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Sixth Vision: The Flying Scroll


Again I looked up and saw a flying scroll. 2And he said to me, “What do you see?” I answered, “I see a flying scroll; its length is twenty cubits, and its width ten cubits.” 3Then he said to me, “This is the curse that goes out over the face of the whole land; for everyone who steals shall be cut off according to the writing on one side, and everyone who swears falsely shall be cut off according to the writing on the other side. 4I have sent it out, says the L ord of hosts, and it shall enter the house of the thief, and the house of anyone who swears falsely by my name; and it shall abide in that house and consume it, both timber and stones.”

Seventh Vision: The Woman in a Basket

5 Then the angel who talked with me came forward and said to me, “Look up and see what this is that is coming out.” 6I said, “What is it?” He said, “This is a basket coming out.” And he said, “This is their iniquity in all the land.” 7Then a leaden cover was lifted, and there was a woman sitting in the basket! 8And he said, “This is Wickedness.” So he thrust her back into the basket, and pressed the leaden weight down on its mouth. 9Then I looked up and saw two women coming forward. The wind was in their wings; they had wings like the wings of a stork, and they lifted up the basket between earth and sky. 10Then I said to the angel who talked with me, “Where are they taking the basket?” 11He said to me, “To the land of Shinar, to build a house for it; and when this is prepared, they will set the basket down there on its base.”

Then the angel answered, This is the measure that goes forth, and this is their eye in all the earth. By saying that the measure is their eye, he no doubt means that the ungodly could not thus be carried away at their own pleasure, but that God restrained them whenever it seemed good to him; for they could not escape his sight. For by their eyes he understands passively the power of seeing in God, by which he notices all the sins of the ungodly, that he may check them when he pleases, when they hurry on without restraint. 5959     Respecting this “eye” there are various opinions. Newcome and Blayney follow the Septuagint and the Syriac, and render it, “their iniquity,” [עונם]; the difference being only of a vau instead of a iod; and there is one MS. in which it is so found. Then the sentence would be “This is their iniquity in all the land.” But Castalio, Grotius, Dathius, and Henderson follow the received text, only they give to [עיז] a similar meaning to that of our version, — form, appearance, resemblance, or emblem, that is, what is seen, what the eye observes; and this sense it evidently has in Leviticus 13:55; Numbers 11:7; Proverbs 23:31; Ezekiel 1:4,7,16. “The meaning is,” says Grotius, “that which thou seest symbolizes those things which the Jews have done and which they have suffered.”—Ed.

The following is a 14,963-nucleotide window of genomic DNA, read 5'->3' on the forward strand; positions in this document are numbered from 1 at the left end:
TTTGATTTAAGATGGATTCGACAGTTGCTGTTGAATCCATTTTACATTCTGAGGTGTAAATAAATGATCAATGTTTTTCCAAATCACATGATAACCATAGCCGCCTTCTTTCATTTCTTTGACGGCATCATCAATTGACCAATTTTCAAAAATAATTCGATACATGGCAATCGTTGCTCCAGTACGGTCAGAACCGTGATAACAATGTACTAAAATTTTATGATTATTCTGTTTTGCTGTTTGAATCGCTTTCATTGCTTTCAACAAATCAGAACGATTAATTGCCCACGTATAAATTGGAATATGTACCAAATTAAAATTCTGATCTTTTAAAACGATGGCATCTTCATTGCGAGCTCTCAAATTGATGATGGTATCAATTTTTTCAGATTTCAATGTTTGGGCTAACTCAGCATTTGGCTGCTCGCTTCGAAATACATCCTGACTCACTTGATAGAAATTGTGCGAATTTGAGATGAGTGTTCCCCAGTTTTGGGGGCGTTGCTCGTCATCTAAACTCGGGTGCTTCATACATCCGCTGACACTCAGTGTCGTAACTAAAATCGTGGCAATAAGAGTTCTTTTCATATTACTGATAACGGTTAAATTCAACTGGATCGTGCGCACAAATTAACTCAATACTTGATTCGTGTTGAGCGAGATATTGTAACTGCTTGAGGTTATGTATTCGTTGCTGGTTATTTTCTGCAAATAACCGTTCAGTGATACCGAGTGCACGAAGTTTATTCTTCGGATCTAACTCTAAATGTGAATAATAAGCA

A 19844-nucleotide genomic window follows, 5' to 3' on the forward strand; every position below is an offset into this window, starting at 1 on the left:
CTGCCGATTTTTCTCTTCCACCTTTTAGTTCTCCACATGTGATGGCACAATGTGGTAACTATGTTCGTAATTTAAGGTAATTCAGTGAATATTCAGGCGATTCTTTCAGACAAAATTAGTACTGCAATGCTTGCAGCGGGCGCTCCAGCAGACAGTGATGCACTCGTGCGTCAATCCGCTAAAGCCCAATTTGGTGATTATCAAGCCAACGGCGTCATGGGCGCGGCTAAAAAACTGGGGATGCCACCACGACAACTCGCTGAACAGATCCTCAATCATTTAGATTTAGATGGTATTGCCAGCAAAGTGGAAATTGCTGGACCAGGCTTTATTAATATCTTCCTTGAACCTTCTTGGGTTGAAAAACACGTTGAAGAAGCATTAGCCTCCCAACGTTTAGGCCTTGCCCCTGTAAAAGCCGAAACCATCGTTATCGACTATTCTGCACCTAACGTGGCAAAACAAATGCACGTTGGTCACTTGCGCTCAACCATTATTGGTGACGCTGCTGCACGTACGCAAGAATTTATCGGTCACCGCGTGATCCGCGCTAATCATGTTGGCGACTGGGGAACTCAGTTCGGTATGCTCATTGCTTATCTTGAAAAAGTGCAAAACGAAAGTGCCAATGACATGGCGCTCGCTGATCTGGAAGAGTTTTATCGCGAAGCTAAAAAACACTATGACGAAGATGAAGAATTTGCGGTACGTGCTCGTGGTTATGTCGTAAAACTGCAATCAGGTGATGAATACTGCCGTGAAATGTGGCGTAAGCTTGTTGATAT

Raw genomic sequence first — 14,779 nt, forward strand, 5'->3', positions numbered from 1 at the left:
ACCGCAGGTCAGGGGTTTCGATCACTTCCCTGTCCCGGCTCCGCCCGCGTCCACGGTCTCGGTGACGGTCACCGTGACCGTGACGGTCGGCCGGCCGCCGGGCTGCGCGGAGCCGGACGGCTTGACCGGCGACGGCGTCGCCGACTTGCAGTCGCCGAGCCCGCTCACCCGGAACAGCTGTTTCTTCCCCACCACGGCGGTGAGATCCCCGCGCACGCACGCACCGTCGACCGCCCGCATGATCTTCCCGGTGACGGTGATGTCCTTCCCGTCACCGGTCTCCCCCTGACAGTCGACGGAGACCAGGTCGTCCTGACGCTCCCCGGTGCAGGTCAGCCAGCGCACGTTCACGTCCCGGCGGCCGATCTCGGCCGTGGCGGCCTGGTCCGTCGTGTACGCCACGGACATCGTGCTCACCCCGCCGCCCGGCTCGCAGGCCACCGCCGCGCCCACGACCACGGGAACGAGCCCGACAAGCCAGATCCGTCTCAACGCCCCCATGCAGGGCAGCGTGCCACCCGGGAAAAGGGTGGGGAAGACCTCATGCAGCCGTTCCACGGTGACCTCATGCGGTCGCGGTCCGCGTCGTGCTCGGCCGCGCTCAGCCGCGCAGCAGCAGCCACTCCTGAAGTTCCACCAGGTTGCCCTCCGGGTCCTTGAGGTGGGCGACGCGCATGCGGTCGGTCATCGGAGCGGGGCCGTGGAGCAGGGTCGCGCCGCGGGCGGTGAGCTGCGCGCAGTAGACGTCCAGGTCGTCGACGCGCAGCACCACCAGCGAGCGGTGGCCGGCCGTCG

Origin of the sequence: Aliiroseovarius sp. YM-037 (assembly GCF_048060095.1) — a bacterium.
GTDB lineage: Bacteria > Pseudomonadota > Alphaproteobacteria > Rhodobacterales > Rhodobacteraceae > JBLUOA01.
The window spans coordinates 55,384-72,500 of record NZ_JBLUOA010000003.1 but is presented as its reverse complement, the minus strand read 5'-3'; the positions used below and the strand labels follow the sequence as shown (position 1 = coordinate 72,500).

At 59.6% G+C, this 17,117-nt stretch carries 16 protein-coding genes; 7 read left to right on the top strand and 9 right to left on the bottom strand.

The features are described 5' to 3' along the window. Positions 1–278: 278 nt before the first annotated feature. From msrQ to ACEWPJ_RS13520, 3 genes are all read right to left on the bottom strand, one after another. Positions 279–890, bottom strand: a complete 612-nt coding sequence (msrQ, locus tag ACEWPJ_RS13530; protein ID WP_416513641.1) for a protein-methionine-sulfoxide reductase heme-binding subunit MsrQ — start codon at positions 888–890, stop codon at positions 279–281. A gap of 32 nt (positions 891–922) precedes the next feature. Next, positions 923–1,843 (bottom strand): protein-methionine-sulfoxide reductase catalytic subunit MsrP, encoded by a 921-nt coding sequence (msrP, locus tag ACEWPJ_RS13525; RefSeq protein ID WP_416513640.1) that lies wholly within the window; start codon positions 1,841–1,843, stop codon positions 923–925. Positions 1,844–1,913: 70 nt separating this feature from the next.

But that the meaning of the Prophet may be made more clear, let us first see what wickedness means, — whether it is to be taken for those sins which provoked God’s wrath against the Jews, — or whether for those wrongs which heathen enemies had done. The last is the view I prefer, though if we take it for the wickedness which had previously reigned in Judea, the meaning would not be unsuitable. For as wickedness is hateful to God, his vengeance against the Jews could not have ceased except by cleansing them from their sins, and by renewing them by his Spirit. For they had carried on war with him in such a way, that there was no means of pacifying him but by departing from their sins. And whenever God reconciles himself to melt, he at the same time renews them by his Spirit; he not only blots out their sins, as to the guilt, but also regenerates those who were before devoted to sin and the devil, so that he may treat them kindly and paternally.

With regard then to the subject in hand, both views may be suitably adopted. We may consider the meaning to be, — that God would take away iniquity from Judea by cleansing his Church from all defilements, since the Jews could not partake of his blessing except iniquity were driven afar off and banished. As God then designed to be propitious to his people, he justly says, that he would cause wickedness to disappear from the midst of them. Yet the other view, as I have said, is more agreeable to the context, — that wickedness would not be allowed freely to prevail as before; for we know that loose reins had been given to the cruelty of their enemies, inasmuch as the Jews had been exposed to the wrongs of all. As then they had been so immoderately oppressed, God promises that all unjust violence should be driven afar off and made to depart into the land of Shinar, that is, that the Lord would in turn chastise the Babylonians and reward them as they had deserved. The import of the whole is, that God, who had chosen the seed of Abraham, would be propitious to the Jews, so as to put an slid at length to their calamities.

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